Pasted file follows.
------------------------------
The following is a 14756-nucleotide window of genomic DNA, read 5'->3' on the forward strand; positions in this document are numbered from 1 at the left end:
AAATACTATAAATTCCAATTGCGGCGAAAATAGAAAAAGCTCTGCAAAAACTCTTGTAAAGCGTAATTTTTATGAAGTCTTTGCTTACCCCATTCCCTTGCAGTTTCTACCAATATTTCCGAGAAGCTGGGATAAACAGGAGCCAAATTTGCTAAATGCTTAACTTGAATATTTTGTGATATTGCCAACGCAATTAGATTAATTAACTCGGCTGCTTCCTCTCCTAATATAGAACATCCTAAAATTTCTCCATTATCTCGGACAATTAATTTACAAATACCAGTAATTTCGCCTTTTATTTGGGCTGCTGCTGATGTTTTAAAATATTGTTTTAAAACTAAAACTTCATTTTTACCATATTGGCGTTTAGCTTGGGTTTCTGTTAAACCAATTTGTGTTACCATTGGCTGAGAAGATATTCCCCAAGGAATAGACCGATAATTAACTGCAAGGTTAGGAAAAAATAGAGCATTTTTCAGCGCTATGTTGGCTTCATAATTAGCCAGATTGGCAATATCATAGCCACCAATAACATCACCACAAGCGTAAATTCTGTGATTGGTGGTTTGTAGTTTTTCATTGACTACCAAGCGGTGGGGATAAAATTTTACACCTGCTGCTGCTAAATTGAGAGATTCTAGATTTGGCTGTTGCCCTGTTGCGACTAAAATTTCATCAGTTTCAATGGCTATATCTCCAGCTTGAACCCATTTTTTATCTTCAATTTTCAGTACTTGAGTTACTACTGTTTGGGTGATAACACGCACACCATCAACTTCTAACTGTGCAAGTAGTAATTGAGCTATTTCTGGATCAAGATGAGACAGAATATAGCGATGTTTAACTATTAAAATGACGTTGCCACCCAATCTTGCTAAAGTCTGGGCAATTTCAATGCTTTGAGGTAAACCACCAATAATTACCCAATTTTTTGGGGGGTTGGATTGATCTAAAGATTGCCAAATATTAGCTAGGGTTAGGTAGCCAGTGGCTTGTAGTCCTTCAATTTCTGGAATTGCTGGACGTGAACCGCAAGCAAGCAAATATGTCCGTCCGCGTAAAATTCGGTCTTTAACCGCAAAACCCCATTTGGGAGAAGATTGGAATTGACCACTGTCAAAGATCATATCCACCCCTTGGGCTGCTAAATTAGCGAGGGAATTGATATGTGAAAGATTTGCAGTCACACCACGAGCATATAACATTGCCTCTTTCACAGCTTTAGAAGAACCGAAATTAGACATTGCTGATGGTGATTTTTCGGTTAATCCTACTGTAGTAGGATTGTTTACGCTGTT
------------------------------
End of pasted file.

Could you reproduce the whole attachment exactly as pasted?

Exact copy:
The following is a 14756-nucleotide window of genomic DNA, read 5'->3' on the forward strand; positions in this document are numbered from 1 at the left end:
AAATACTATAAATTCCAATTGCGGCGAAAATAGAAAAAGCTCTGCAAAAACTCTTGTAAAGCGTAATTTTTATGAAGTCTTTGCTTACCCCATTCCCTTGCAGTTTCTACCAATATTTCCGAGAAGCTGGGATAAACAGGAGCCAAATTTGCTAAATGCTTAACTTGAATATTTTGTGATATTGCCAACGCAATTAGATTAATTAACTCGGCTGCTTCCTCTCCTAATATAGAACATCCTAAAATTTCTCCATTATCTCGGACAATTAATTTACAAATACCAGTAATTTCGCCTTTTATTTGGGCTGCTGCTGATGTTTTAAAATATTGTTTTAAAACTAAAACTTCATTTTTACCATATTGGCGTTTAGCTTGGGTTTCTGTTAAACCAATTTGTGTTACCATTGGCTGAGAAGATATTCCCCAAGGAATAGACCGATAATTAACTGCAAGGTTAGGAAAAAATAGAGCATTTTTCAGCGCTATGTTGGCTTCATAATTAGCCAGATTGGCAATATCATAGCCACCAATAACATCACCACAAGCGTAAATTCTGTGATTGGTGGTTTGTAGTTTTTCATTGACTACCAAGCGGTGGGGATAAAATTTTACACCTGCTGCTGCTAAATTGAGAGATTCTAGATTTGGCTGTTGCCCTGTTGCGACTAAAATTTCATCAGTTTCAATGGCTATATCTCCAGCTTGAACCCATTTTTTATCTTCAATTTTCAGTACTTGAGTTACTACTGTTTGGGTGATAACACGCACACCATCAACTTCTAACTGTGCAAGTAGTAATTGAGCTATTTCTGGATCAAGATGAGACAGAATATAGCGATGTTTAACTATTAAAATGACGTTGCCACCCAATCTTGCTAAAGTCTGGGCAATTTCAATGCTTTGAGGTAAACCACCAATAATTACCCAATTTTTTGGGGGGTTGGATTGATCTAAAGATTGCCAAATATTAGCTAGGGTTAGGTAGCCAGTGGCTTGTAGTCCTTCAATTTCTGGAATTGCTGGACGTGAACCGCAAGCAAGCAAATATGTCCGTCCGCGTAAAATTCGGTCTTTAACCGCAAAACCCCATTTGGGAGAAGATTGGAATTGACCACTGTCAAAGATCATATCCACCCCTTGGGCTGCTAAATTAGCGAGGGAATTGATATGTGAAAGATTTGCAGTCACACCACGAGCATATAACATTGCCTCTTTCACAGCTTTAGAAGAACCGAAATTAGACATTGCTGATGGTGATTTTTCGGTTAATCCTACTGTAGTAGGATTGTTTACGCTGTT